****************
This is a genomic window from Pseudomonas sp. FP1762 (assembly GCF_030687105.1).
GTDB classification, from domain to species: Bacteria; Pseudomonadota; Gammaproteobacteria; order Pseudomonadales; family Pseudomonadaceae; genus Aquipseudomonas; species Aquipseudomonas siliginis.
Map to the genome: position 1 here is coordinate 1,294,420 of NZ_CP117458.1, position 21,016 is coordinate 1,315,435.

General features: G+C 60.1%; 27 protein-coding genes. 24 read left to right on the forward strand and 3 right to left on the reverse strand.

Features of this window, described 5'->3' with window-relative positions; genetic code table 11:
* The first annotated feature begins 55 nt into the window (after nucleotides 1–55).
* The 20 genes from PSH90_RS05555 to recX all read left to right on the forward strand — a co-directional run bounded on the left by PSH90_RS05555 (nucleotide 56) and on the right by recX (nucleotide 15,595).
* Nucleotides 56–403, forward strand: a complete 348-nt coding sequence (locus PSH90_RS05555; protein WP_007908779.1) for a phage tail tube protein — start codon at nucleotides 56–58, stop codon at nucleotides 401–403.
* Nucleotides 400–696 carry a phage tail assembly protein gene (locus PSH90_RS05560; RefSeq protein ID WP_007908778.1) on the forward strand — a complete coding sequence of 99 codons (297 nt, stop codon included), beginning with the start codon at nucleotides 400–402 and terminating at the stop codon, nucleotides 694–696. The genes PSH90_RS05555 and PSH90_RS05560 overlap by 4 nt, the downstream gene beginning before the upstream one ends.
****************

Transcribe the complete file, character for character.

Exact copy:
This is a genomic window from Pseudomonas sp. FP1762 (assembly GCF_030687105.1).
GTDB classification, from domain to species: Bacteria; Pseudomonadota; Gammaproteobacteria; order Pseudomonadales; family Pseudomonadaceae; genus Aquipseudomonas; species Aquipseudomonas siliginis.
Map to the genome: position 1 here is coordinate 1,294,420 of NZ_CP117458.1, position 21,016 is coordinate 1,315,435.

General features: G+C 60.1%; 27 protein-coding genes. 24 read left to right on the forward strand and 3 right to left on the reverse strand.

Features of this window, described 5'->3' with window-relative positions; genetic code table 11:
* The first annotated feature begins 55 nt into the window (after nucleotides 1–55).
* The 20 genes from PSH90_RS05555 to recX all read left to right on the forward strand — a co-directional run bounded on the left by PSH90_RS05555 (nucleotide 56) and on the right by recX (nucleotide 15,595).
* Nucleotides 56–403, forward strand: a complete 348-nt coding sequence (locus PSH90_RS05555; protein WP_007908779.1) for a phage tail tube protein — start codon at nucleotides 56–58, stop codon at nucleotides 401–403.
* Nucleotides 400–696 carry a phage tail assembly protein gene (locus PSH90_RS05560; RefSeq protein ID WP_007908778.1) on the forward strand — a complete coding sequence of 99 codons (297 nt, stop codon included), beginning with the start codon at nucleotides 400–402 and terminating at the stop codon, nucleotides 694–696. The genes PSH90_RS05555 and PSH90_RS05560 overlap by 4 nt, the downstream gene beginning before the upstream one ends.